Although the label “garbage time star” might sound passive aggressive, I use it as a term of endearment.

It’s the player who comes into the game when there’s absolutely no question about what the final outcome and exhibits some nice production.

With a team that has been as great as the Warriors have been these last couple seasons, it’s hard to remember them being on the wrong end of garbage time.

Usually the Warriors are the ones evoking garbage time by dismantling their opponents handily through the first 3 quarters of the game.

To give their hard working starters a rest, the reserves admirably come in for mop up duty to entertain the crowd with some low anxiety basketball for the final 12 minutes.

It’s a combination of rest and preventing injury that explains why the starters and key reserves are held out for that final quarter, but let’s not fall into the trap of oversimplification.

It’s not as if garbage time players don’t have an important role on the team. There’s definitely a hierarchy, but there’s still a powerful sense of trust with the guys seeing the court in those final minutes.

Every player in the NBA is immensely talented; they wouldn’t be in the league if they weren’t. If anything, it’s a testament to how truly adept starters are that players who were the most dominant athletes on their high school and college teams can barely get playing time professionally.

It’s interesting to study the Warriors’ garbage time lineup in particular, because they don’t field a typical group relative to other garbage time squads around the league.

The Warriors have so much talent and depth on their roster that their garbage time unit could go to some other teams in the league and be crucial rotation players.

It’s part of the tradeoff of being on a transcendent team, though. While an incredible collection of talent like Stephen Curry, Klay Thompson, and Draymond Green get to smile and laugh amongst each other while looking on from the bench during a 25 point blowout they orchestrated, the trusted garbage time unit gets to pad their stats as a quasi-audition for increased playing time in higher pressure situations.

I was actually pleasantly surprised that James Michael McAdoo re-signed with the team this offseason, because I’m convinced that he would be a higher impact player on another team.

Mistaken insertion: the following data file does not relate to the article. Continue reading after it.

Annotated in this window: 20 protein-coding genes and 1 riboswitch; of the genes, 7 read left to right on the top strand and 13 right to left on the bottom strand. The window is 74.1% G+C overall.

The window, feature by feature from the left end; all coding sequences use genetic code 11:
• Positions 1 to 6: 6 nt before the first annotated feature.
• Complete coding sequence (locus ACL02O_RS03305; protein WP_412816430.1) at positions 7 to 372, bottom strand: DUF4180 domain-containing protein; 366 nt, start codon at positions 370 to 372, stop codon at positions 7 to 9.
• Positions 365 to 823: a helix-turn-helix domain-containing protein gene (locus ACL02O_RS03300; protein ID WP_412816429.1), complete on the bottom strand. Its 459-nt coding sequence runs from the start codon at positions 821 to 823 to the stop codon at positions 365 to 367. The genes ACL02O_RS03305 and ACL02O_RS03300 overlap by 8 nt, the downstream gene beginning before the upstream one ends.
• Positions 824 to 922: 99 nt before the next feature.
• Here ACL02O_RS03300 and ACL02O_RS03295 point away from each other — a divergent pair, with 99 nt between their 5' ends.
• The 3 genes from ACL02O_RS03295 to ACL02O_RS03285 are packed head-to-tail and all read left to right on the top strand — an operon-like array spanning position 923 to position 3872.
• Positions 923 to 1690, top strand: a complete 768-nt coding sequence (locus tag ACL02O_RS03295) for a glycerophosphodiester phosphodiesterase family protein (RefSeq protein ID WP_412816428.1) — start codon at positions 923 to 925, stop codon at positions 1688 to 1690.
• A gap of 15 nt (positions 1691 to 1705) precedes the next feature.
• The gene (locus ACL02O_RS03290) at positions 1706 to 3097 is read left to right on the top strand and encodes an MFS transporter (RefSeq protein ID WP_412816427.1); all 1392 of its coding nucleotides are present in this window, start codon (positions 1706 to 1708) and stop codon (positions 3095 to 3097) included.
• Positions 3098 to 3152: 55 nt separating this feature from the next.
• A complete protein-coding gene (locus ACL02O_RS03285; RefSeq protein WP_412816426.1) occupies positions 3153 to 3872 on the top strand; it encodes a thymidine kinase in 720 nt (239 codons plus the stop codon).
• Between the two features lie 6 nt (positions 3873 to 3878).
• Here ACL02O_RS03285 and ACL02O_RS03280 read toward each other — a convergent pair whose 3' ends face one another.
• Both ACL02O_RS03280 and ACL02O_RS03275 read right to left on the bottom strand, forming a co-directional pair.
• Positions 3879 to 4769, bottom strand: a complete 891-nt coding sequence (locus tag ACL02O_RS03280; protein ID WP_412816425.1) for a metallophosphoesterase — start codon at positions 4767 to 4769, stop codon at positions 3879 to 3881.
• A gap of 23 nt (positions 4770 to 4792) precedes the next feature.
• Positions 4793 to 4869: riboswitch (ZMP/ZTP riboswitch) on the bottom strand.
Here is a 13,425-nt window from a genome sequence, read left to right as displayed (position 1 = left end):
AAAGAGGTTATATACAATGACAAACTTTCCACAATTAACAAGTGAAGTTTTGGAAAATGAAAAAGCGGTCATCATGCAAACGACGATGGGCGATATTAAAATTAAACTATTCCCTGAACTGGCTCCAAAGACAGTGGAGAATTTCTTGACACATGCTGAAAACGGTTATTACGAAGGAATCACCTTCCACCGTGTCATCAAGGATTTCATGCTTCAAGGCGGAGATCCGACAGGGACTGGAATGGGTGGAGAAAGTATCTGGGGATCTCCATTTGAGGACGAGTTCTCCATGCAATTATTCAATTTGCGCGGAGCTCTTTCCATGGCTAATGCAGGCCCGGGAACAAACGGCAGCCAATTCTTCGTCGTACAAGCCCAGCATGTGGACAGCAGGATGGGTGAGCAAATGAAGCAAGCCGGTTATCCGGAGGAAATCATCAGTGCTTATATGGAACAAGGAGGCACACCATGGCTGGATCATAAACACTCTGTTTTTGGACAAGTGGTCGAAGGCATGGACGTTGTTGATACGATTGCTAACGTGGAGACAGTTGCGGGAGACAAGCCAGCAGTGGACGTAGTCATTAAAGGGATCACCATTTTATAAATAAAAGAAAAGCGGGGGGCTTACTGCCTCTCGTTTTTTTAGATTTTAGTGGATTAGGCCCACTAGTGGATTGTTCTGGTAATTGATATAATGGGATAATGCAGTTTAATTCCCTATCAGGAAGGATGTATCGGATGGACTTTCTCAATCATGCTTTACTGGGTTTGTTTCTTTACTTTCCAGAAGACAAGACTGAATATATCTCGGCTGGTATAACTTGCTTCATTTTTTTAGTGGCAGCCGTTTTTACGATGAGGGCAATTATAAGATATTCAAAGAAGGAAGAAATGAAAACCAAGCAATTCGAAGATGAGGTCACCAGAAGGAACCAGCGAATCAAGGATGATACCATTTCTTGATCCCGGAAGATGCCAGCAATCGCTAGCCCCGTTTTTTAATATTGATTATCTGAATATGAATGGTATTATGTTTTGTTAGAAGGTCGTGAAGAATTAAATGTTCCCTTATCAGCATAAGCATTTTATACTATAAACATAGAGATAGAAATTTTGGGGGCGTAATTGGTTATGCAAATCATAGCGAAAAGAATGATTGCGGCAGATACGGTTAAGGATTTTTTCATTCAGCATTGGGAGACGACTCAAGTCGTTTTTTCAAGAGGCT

He’s an explosive finisher near the hoop on pick-and-rolls, and always shows great energy in his limited minutes.

Last season, McAdoo ranked 4th on the team in points per 48 minutes. While averaging just 6.4 minutes per game, he was able to average 2.9 points per game.

Yes it’s a small sample size, but an encouraging statistic if he were ever to get more minutes on either this team or another team.

With how the depth chart looks, it’s probably unlikely that McAdoo sees a major jump in playing time next season.

He can play either forward position, but the front office made more free agent moves to bolster the frontcourt than the backcourt this offseason.

While a garbage time guy like Ian Clark is a prime candidate for increased minutes due to departures of guys like Leandro Barbosa and Brandon Rush, the front office seemed more active in replacing guys that McAdoo could have filled in for.

Marreese Speights departed, but David West was acquired to be the backup power forward.

McAdoo is probably going to compete with Kevon Looney for minutes at that third string hybrid forward spot.

Garbage time units by their very nature are malleable, and heavily dependent on injuries to players above them on the depth chart.

There’s not many scenarios where the garbage time unit stays constant throughout the year, making it hard to speculate on who’ll be in it for the Warriors.

It’s easier to make a guess based on process of elimination. Curry, Thompson, Livingston,  Durant, Iguodala, Green, West, and Pachulia are the obvious omissions, barring unusual circumstances.

However, that leaves just 4 players remaining on an active roster of 12 players. And it gets especially complicated when trying to figure out which final 4 players get those spots.